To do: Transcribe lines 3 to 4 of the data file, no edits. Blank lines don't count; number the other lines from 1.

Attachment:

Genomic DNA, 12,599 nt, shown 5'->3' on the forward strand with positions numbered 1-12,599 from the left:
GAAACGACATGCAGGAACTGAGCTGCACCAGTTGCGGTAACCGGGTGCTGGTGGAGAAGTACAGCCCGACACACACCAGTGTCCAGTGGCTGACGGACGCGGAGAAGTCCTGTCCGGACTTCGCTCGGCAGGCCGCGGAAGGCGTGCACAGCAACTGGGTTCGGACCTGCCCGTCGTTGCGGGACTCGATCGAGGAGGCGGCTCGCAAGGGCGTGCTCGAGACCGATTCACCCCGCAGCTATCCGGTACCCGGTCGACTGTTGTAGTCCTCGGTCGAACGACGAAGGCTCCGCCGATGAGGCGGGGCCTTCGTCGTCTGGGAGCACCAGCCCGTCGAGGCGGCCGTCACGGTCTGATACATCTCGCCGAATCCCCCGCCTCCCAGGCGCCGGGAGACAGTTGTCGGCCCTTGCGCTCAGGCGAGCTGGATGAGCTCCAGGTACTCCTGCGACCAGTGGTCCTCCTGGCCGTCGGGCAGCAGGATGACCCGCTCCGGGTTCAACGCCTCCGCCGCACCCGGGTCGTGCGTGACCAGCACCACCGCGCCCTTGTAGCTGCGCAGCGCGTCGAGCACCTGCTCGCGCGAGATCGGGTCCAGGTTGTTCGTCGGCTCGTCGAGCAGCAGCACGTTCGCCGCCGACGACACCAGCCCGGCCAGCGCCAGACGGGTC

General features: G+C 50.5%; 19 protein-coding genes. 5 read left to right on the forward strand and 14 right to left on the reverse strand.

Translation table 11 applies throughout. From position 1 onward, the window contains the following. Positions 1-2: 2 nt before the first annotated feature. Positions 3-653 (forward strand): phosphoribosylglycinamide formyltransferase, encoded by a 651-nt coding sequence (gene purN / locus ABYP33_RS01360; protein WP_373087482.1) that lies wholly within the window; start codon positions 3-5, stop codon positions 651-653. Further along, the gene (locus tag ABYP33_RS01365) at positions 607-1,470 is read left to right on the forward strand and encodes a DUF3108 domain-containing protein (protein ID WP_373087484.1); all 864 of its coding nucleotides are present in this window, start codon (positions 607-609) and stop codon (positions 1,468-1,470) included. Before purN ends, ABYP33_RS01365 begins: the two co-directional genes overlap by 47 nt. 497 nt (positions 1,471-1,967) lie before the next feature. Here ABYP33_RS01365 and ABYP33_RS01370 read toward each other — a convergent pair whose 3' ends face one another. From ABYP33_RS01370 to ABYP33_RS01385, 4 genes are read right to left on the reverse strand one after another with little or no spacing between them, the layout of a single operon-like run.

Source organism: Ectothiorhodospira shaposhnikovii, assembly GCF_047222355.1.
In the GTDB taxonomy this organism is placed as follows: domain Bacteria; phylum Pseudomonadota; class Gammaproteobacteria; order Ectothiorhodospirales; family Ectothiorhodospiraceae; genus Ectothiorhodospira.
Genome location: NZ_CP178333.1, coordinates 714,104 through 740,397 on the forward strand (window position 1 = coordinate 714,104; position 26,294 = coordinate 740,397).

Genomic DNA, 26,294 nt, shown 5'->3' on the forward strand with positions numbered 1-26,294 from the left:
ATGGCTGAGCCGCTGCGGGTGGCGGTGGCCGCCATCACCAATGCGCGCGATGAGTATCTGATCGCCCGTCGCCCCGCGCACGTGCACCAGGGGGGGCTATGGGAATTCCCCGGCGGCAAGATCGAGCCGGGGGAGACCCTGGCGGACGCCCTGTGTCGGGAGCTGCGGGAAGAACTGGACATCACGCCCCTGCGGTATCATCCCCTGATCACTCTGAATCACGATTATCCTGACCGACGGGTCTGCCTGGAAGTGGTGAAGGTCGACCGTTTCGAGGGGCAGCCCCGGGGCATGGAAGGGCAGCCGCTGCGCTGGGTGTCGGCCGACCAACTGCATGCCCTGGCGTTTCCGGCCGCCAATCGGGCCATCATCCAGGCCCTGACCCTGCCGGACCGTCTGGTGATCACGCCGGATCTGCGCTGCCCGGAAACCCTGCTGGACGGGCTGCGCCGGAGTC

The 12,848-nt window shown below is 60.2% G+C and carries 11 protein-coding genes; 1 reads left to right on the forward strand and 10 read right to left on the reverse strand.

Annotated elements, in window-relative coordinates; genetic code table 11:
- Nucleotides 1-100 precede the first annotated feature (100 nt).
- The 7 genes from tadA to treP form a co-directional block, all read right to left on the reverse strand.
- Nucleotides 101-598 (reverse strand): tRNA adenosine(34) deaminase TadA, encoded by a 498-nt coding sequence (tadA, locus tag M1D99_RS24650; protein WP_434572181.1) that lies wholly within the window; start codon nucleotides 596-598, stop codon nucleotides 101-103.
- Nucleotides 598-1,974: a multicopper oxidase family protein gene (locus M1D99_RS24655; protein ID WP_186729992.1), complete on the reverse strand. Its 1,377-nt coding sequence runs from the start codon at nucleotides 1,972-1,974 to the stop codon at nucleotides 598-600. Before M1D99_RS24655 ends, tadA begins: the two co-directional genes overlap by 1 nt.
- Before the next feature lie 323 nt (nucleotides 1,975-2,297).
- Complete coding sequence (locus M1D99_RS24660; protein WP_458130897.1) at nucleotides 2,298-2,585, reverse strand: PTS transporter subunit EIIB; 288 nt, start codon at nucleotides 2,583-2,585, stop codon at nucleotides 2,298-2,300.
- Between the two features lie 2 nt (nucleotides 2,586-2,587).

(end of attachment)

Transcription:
General features: G+C 50.5%; 19 protein-coding genes. 5 read left to right on the forward strand and 14 right to left on the reverse strand.

Translation table 11 applies throughout. From position 1 onward, the window contains the following. Positions 1-2: 2 nt before the first annotated feature. Positions 3-653 (forward strand): phosphoribosylglycinamide formyltransferase, encoded by a 651-nt coding sequence (gene purN / locus ABYP33_RS01360; protein WP_373087482.1) that lies wholly within the window; start codon positions 3-5, stop codon positions 651-653. Further along, the gene (locus tag ABYP33_RS01365) at positions 607-1,470 is read left to right on the forward strand and encodes a DUF3108 domain-containing protein (protein ID WP_373087484.1); all 864 of its coding nucleotides are present in this window, start codon (positions 607-609) and stop codon (positions 1,468-1,470) included. Before purN ends, ABYP33_RS01365 begins: the two co-directional genes overlap by 47 nt. 497 nt (positions 1,471-1,967) lie before the next feature. Here ABYP33_RS01365 and ABYP33_RS01370 read toward each other — a convergent pair whose 3' ends face one another. From ABYP33_RS01370 to ABYP33_RS01385, 4 genes are read right to left on the reverse strand one after another with little or no spacing between them, the layout of a single operon-like run.